"Sankt Martin ritt durch Schnee und Wind, sein Ross, das trug ihn fort geschwind" - countless children sing the famous Saint Martin's song every year on 11.11. as they parade through the streets with colorful lanterns on Saint Martin's Day. But who was Saint Martin and what are these typical German customs all about?
Martin of Tours lived in the 4th century in what is now Hungary, which at that time belonged to the Roman Empire. He is one of the most famous saints of the Catholic Church and is also venerated as such by the Orthodox, Anglican and Protestant churches.
He is considered the founder of Western monasticism, who led an exemplary life. That is why he is the first saint to be canonized not because of martyrdom, but because he did nothing wrong until the end of his life and lived the teachings of Christianity.
According to the legend, Saint Martin rode past a freezing beggar on a cold winter day. The man had neither shoes nor warm clothes on. Full of compassion, Martin shared his warm coat with his sword. He gave the beggar half of his coat and saved him from freezing to death. During the night, the beggar with half his cloak appeared to Martin in a dream and revealed himself as Jesus Christ.
The customs around St. Martin's Day
St. Martin's Day includes several customs and traditions that are celebrated annually on November 11. This is the day on which Martin of Tours was buried in 397. The devotion to Saint Martin began around the year 400 and since the year 450 his grave has been a popular pilgrimage destination. However, the customs are not only celebrated there, but throughout Central Europe.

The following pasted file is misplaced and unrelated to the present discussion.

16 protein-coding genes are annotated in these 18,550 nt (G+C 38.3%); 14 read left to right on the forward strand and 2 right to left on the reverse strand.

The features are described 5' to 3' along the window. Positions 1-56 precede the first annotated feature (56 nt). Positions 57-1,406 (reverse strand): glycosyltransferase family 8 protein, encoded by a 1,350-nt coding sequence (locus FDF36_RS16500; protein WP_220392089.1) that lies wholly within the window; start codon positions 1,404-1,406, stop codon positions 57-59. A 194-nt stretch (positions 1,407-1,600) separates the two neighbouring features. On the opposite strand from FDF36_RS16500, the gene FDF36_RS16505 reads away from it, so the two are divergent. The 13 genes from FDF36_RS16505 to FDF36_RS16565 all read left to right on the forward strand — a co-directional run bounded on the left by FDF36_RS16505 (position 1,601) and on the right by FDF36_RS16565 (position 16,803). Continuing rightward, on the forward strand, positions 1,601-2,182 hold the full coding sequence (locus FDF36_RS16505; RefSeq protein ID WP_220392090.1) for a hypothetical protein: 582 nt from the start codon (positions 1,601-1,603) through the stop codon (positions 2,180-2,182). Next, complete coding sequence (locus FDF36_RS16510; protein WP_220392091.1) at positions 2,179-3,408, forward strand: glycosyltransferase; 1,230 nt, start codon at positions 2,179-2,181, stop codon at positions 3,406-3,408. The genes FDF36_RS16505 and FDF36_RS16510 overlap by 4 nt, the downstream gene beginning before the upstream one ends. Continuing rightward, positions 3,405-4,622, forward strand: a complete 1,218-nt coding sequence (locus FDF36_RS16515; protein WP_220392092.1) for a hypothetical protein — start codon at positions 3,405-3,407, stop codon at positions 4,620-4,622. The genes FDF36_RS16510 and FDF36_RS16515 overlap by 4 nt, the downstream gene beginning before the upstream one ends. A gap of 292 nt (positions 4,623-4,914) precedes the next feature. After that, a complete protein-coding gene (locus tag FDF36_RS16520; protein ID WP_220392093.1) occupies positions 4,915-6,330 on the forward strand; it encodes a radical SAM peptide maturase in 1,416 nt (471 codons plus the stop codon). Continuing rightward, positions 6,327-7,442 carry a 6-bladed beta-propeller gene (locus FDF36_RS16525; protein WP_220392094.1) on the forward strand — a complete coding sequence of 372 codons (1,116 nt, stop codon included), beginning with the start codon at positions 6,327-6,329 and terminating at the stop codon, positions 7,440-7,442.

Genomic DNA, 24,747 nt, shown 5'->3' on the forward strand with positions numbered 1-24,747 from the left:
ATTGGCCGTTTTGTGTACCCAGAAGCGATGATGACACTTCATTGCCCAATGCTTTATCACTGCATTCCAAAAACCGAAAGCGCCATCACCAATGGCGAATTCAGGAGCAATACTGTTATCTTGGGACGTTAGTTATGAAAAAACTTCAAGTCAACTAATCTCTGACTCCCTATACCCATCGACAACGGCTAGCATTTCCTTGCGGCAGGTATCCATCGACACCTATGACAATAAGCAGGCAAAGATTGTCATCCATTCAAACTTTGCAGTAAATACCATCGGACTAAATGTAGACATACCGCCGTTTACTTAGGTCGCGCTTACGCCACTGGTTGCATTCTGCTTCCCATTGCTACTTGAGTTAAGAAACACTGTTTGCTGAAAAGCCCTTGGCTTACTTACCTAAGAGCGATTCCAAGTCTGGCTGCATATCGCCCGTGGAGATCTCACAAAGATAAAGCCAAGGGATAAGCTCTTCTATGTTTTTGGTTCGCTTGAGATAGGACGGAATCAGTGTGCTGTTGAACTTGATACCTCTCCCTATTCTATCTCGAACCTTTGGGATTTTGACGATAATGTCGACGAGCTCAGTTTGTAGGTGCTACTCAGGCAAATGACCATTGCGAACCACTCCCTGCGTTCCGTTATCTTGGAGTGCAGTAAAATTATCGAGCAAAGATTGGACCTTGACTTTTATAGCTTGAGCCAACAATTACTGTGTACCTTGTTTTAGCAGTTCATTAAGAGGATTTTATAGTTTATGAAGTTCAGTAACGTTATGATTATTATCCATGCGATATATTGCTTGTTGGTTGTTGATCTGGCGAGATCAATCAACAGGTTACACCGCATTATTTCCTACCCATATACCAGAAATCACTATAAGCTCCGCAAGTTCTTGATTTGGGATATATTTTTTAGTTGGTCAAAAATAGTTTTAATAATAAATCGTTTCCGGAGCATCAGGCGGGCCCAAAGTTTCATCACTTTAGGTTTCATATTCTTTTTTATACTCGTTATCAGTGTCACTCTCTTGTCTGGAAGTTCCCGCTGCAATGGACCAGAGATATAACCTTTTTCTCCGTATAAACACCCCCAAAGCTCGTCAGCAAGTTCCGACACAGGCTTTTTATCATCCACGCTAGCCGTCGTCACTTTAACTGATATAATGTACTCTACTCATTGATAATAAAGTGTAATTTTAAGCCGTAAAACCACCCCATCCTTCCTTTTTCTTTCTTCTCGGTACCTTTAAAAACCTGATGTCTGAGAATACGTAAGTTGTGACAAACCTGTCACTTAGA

Among the most important customs and traditions on St. Martin's Day are:
The traditional meal includes a roasted St. Martin's goose. In Germany, it is served with red cabbage and bread dumplings or potato dumplings. Since the 17th century, a goose poem has also been recited before or during the meal. However, this is not done in all parts of Germany.
The sharing of coats influenced the custom of the Saint Martin procession. In it, a man dresses up as Saint Martin and rides ahead on a white horse, while children with homemade lanterns follow him. At the finish line, the sharing of the coat is performed in a small role play. Afterwards, the children are often given a sugar pretzel or other pastry.
This form of the Saint Martin procession has only existed since the beginning of the 20th century. Before that, there were also occasional lantern processions, but the Martin riding in front and the subsequent role play were added and made it an annual tradition.
In some places, the procession is concluded with a large St. Martin's bonfire.
The singing of St. Martin is also quite widespread. The children go from house to house with their lanterns and sing at the door in exchange for sweets or pastries.
Popular songs while walking with lanterns are for example:
- „Laterne, Laterne, Sonne, Mond und Sterne, brenne auf mein Licht, brenne auf mein Licht, aber nur meine liebe Laterne nicht.“
- „Durch die Straßen, auf und nieder, leuchten die Laternen wieder. Rote, gelbe, grüne, blaue, lieber Martin, komm und schaue.“
- „Ich geh mit meiner Laterne und meine Laterne mit mir. Dort oben leuchten die Sterne und unten leuchten wir.“
The celebrations of St. Martin's Day in Germany are based on traditional customs, including St. Martin's goose, the St. Martin's parade, and the singing of St. Martin. Especially for children, it is great fun to walk through the streets together, singing with a lantern and getting a cookie afterwards.
„Mein Licht geht aus, wir gehen nach Haus, rabimmel, rabammel, rabumm …“